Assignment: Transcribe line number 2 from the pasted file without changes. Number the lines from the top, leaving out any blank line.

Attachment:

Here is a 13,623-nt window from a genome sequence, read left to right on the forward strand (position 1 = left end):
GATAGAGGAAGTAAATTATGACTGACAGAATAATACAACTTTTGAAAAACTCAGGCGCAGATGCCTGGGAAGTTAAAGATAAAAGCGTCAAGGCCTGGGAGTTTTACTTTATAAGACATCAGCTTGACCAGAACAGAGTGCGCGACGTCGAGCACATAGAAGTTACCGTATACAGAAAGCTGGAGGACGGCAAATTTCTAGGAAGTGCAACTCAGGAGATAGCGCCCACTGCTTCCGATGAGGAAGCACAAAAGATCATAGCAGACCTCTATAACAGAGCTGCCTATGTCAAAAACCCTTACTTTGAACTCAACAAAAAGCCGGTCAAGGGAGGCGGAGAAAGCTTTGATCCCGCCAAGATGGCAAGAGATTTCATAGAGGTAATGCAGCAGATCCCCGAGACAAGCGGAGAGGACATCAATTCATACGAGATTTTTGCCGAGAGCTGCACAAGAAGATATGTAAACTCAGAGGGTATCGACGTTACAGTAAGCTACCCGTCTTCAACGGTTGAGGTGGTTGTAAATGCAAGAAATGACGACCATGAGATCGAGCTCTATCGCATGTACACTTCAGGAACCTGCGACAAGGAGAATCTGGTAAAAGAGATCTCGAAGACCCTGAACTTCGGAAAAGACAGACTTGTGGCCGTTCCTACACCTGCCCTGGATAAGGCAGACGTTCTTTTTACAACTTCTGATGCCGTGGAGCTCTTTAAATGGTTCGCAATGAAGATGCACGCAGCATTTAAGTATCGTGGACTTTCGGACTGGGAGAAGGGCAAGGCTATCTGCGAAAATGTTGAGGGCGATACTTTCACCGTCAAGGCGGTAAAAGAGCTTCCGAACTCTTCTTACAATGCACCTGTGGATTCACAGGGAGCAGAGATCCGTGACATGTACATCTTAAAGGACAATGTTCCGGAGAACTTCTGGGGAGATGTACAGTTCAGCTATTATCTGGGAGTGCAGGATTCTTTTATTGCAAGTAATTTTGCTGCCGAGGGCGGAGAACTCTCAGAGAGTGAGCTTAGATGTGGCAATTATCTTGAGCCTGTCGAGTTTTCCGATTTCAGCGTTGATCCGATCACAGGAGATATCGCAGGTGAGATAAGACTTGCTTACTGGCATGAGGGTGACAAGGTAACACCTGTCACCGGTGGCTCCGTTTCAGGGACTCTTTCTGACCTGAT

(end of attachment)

GATAGAGGAAGTAAATTATGACTGACAGAATAATACAACTTTTGAAAAACTCAGGCGCAGATGCCTGGGAAGTTAAAGATAAAAGCGTCAAGGCCTGGGAGTTTTACTTTATAAGACATCAGCTTGACCAGAACAGAGTGCGCGACGTCGAGCACATAGAAGTTACCGTATACAGAAAGCTGGAGGACGGCAAATTTCTAGGAAGTGCAACTCAGGAGATAGCGCCCACTGCTTCCGATGAGGAAGCACAAAAGATCATAGCAGACCTCTATAACAGAGCTGCCTATGTCAAAAACCCTTACTTTGAACTCAACAAAAAGCCGGTCAAGGGAGGCGGAGAAAGCTTTGATCCCGCCAAGATGGCAAGAGATTTCATAGAGGTAATGCAGCAGATCCCCGAGACAAGCGGAGAGGACATCAATTCATACGAGATTTTTGCCGAGAGCTGCACAAGAAGATATGTAAACTCAGAGGGTATCGACGTTACAGTAAGCTACCCGTCTTCAACGGTTGAGGTGGTTGTAAATGCAAGAAATGACGACCATGAGATCGAGCTCTATCGCATGTACACTTCAGGAACCTGCGACAAGGAGAATCTGGTAAAAGAGATCTCGAAGACCCTGAACTTCGGAAAAGACAGACTTGTGGCCGTTCCTACACCTGCCCTGGATAAGGCAGACGTTCTTTTTACAACTTCTGATGCCGTGGAGCTCTTTAAATGGTTCGCAATGAAGATGCACGCAGCATTTAAGTATCGTGGACTTTCGGACTGGGAGAAGGGCAAGGCTATCTGCGAAAATGTTGAGGGCGATACTTTCACCGTCAAGGCGGTAAAAGAGCTTCCGAACTCTTCTTACAATGCACCTGTGGATTCACAGGGAGCAGAGATCCGTGACATGTACATCTTAAAGGACAATGTTCCGGAGAACTTCTGGGGAGATGTACAGTTCAGCTATTATCTGGGAGTGCAGGATTCTTTTATTGCAAGTAATTTTGCTGCCGAGGGCGGAGAACTCTCAGAGAGTGAGCTTAGATGTGGCAATTATCTTGAGCCTGTCGAGTTTTCCGATTTCAGCGTTGATCCGATCACAGGAGATATCGCAGGTGAGATAAGACTTGCTTACTGGCATGAGGGTGACAAGGTAACACCTGTCACCGGTGGCTCCGTTTCAGGGACTCTTTCTGACCTGAT